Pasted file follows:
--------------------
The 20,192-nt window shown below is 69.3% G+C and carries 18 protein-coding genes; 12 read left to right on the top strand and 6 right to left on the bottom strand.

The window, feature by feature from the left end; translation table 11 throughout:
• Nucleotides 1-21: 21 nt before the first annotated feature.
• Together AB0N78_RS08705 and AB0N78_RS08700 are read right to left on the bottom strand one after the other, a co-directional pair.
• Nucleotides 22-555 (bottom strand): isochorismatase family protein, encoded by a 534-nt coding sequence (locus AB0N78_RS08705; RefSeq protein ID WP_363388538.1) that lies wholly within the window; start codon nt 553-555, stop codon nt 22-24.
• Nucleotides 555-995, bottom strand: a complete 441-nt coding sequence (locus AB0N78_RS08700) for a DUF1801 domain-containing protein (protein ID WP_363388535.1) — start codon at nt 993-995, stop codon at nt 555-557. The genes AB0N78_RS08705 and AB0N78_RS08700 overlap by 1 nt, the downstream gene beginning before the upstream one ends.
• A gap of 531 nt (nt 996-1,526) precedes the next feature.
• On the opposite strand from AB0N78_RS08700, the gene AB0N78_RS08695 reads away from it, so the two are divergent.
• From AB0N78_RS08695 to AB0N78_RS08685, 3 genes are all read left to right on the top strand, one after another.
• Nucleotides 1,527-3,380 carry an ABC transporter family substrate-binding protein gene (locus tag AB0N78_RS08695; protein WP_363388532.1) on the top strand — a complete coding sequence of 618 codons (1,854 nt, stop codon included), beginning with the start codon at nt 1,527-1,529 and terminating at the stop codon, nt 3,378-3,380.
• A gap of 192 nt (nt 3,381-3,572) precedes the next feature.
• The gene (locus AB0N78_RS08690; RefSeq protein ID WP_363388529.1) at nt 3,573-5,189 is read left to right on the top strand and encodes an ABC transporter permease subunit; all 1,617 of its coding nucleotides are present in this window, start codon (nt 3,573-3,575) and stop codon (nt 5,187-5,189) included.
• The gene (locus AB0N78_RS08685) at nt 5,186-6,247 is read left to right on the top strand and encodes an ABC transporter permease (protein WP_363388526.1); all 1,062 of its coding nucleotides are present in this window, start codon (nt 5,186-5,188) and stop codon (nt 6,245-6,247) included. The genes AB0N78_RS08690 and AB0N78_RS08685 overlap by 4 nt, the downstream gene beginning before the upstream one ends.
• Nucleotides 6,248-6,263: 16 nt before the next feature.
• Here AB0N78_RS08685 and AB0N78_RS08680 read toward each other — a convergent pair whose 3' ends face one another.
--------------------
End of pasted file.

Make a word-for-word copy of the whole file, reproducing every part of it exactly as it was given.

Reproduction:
The 20,192-nt window shown below is 69.3% G+C and carries 18 protein-coding genes; 12 read left to right on the top strand and 6 right to left on the bottom strand.

The window, feature by feature from the left end; translation table 11 throughout:
• Nucleotides 1-21: 21 nt before the first annotated feature.
• Together AB0N78_RS08705 and AB0N78_RS08700 are read right to left on the bottom strand one after the other, a co-directional pair.
• Nucleotides 22-555 (bottom strand): isochorismatase family protein, encoded by a 534-nt coding sequence (locus AB0N78_RS08705; RefSeq protein ID WP_363388538.1) that lies wholly within the window; start codon nt 553-555, stop codon nt 22-24.
• Nucleotides 555-995, bottom strand: a complete 441-nt coding sequence (locus AB0N78_RS08700) for a DUF1801 domain-containing protein (protein ID WP_363388535.1) — start codon at nt 993-995, stop codon at nt 555-557. The genes AB0N78_RS08705 and AB0N78_RS08700 overlap by 1 nt, the downstream gene beginning before the upstream one ends.
• A gap of 531 nt (nt 996-1,526) precedes the next feature.
• On the opposite strand from AB0N78_RS08700, the gene AB0N78_RS08695 reads away from it, so the two are divergent.
• From AB0N78_RS08695 to AB0N78_RS08685, 3 genes are all read left to right on the top strand, one after another.
• Nucleotides 1,527-3,380 carry an ABC transporter family substrate-binding protein gene (locus tag AB0N78_RS08695; protein WP_363388532.1) on the top strand — a complete coding sequence of 618 codons (1,854 nt, stop codon included), beginning with the start codon at nt 1,527-1,529 and terminating at the stop codon, nt 3,378-3,380.
• A gap of 192 nt (nt 3,381-3,572) precedes the next feature.
• The gene (locus AB0N78_RS08690; RefSeq protein ID WP_363388529.1) at nt 3,573-5,189 is read left to right on the top strand and encodes an ABC transporter permease subunit; all 1,617 of its coding nucleotides are present in this window, start codon (nt 3,573-3,575) and stop codon (nt 5,187-5,189) included.
• The gene (locus AB0N78_RS08685) at nt 5,186-6,247 is read left to right on the top strand and encodes an ABC transporter permease (protein WP_363388526.1); all 1,062 of its coding nucleotides are present in this window, start codon (nt 5,186-5,188) and stop codon (nt 6,245-6,247) included. The genes AB0N78_RS08690 and AB0N78_RS08685 overlap by 4 nt, the downstream gene beginning before the upstream one ends.
• Nucleotides 6,248-6,263: 16 nt before the next feature.
• Here AB0N78_RS08685 and AB0N78_RS08680 read toward each other — a convergent pair whose 3' ends face one another.